Owners should not have copies of keys
Security is a fundamental step to avoiding lawsuits and unfortunate situations that could happen at a property and we take the safety of the residents very seriously. The Industry Standard as well as our legal counsels advises on the matter that residences are to be re-keyed between each new residential household.
We sign a new lease agreement with a resident indicating that in fact the locks have been re-keyed and nobody other than the current occupants and FBS has a copy of the keys. These are considered emergency keys, in which are in the FBS office, in a locked cabinet.
While the residents occupy the home we are very careful as to the emergency keys, requiring the resident to show proof (ID) prior to being able to get a copy or for us to open the door for them, if lost or stolen. The owner is not issued a key for the residence as an added layer of protection from potential liability.
While vacant and owner can have access to the property, if necessary, by obtaining a copy from the office. We have a sign out sheet and will need proof of ownership before a key is released. Often we will not need the key returned, since the locks will be rekeyed as the final step of the rent-ready process.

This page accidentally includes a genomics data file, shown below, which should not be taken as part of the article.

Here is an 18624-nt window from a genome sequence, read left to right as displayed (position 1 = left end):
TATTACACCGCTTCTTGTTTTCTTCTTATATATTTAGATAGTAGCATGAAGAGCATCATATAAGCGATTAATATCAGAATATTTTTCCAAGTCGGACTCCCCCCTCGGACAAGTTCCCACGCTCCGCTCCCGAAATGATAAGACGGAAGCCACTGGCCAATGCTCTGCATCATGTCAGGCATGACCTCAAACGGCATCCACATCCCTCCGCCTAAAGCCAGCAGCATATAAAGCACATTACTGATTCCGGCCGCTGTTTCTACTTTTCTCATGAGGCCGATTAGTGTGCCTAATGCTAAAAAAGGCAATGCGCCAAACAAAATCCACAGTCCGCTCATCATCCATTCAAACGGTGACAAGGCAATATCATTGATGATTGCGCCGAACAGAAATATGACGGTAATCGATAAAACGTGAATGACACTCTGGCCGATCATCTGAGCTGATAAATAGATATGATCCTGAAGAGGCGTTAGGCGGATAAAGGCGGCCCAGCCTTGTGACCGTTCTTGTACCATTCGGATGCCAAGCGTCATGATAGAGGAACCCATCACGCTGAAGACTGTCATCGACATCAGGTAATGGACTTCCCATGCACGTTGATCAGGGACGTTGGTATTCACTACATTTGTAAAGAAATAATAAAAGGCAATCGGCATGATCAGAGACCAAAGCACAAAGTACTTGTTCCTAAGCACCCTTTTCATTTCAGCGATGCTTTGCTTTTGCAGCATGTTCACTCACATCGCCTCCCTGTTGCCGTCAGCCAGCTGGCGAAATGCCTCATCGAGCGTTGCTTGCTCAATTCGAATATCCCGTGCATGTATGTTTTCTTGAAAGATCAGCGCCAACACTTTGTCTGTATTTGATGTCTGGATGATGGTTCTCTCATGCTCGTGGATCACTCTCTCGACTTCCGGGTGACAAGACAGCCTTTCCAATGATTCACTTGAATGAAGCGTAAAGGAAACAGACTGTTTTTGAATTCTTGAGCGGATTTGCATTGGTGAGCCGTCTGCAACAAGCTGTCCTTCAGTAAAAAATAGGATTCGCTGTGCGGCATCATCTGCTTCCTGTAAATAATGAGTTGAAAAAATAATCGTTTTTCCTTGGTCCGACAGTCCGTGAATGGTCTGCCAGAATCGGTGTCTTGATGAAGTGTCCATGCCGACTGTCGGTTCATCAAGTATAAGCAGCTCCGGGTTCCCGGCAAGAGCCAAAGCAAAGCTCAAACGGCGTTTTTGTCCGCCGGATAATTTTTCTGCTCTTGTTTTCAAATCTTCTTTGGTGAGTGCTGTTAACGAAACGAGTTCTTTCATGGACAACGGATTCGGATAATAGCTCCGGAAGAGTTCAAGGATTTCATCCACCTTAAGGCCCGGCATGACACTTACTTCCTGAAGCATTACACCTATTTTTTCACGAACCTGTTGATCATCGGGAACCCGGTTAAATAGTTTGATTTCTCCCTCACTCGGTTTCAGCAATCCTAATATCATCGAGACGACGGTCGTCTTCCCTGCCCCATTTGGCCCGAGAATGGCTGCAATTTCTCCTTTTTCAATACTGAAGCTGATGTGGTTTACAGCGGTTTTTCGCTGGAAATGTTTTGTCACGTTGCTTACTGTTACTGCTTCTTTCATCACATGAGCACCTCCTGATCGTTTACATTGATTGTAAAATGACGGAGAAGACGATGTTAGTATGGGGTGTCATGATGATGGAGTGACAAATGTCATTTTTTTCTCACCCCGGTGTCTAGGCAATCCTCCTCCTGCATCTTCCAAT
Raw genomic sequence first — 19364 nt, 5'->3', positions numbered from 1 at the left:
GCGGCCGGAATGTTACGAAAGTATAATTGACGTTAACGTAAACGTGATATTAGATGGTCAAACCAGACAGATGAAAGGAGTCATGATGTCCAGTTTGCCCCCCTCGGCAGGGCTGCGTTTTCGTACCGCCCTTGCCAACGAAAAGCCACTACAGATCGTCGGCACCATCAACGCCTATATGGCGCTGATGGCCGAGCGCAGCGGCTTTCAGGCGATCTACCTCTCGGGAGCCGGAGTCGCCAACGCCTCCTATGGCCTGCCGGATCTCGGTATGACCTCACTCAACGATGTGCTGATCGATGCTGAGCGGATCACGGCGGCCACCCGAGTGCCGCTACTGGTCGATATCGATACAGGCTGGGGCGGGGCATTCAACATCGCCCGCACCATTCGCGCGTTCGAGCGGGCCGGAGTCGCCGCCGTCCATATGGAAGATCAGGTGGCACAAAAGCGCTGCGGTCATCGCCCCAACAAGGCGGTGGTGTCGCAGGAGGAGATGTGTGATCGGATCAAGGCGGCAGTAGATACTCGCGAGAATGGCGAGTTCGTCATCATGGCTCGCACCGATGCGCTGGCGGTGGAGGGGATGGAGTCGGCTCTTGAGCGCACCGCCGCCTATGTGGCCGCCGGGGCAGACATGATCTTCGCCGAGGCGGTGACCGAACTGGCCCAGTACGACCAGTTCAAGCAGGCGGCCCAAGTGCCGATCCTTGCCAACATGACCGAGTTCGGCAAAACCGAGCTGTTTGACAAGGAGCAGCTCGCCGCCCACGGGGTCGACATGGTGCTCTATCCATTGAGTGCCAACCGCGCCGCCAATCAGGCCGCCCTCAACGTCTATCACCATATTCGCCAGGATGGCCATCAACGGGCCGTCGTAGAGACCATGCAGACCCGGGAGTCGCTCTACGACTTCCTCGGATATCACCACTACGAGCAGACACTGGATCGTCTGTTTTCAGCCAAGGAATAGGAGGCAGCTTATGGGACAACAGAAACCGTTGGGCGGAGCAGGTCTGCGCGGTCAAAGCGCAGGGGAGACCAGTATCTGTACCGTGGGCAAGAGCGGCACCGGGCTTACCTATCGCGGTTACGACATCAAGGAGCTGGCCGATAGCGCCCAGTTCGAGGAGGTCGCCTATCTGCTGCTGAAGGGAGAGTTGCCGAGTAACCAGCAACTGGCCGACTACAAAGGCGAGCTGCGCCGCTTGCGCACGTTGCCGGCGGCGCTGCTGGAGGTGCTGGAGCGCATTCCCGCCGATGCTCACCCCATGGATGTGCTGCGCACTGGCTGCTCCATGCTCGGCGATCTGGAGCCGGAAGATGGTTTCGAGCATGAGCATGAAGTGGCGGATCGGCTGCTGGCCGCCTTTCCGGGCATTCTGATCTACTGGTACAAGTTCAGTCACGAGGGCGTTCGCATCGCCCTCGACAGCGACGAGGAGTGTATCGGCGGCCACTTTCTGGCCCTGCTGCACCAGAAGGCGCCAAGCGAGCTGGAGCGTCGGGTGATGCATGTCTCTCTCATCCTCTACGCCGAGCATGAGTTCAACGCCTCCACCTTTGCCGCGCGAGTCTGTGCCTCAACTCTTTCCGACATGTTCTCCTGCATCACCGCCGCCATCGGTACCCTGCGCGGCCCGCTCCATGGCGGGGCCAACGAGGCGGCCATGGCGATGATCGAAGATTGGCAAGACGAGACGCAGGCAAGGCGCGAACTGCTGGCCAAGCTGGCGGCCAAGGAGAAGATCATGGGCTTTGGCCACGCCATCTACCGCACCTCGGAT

Owners will request the code to the lockbox on the premises and our staff cannot accommodate this request for several obvious reasons, but most importantly how do we verify ownership over the phone. Again, it is not to be difficult but to protect the property owner from potential lawsuit and liability and to give the resident peace of mind on the security of their new home.
Note: this industry standard came about from a lawsuit against a property owner for not changing or rekeying a property and the new resident was assaulted, with no sign of forced entry and the property owner lost a 2.5 million dollar lawsuit.
Best practice: keep the keys with the manager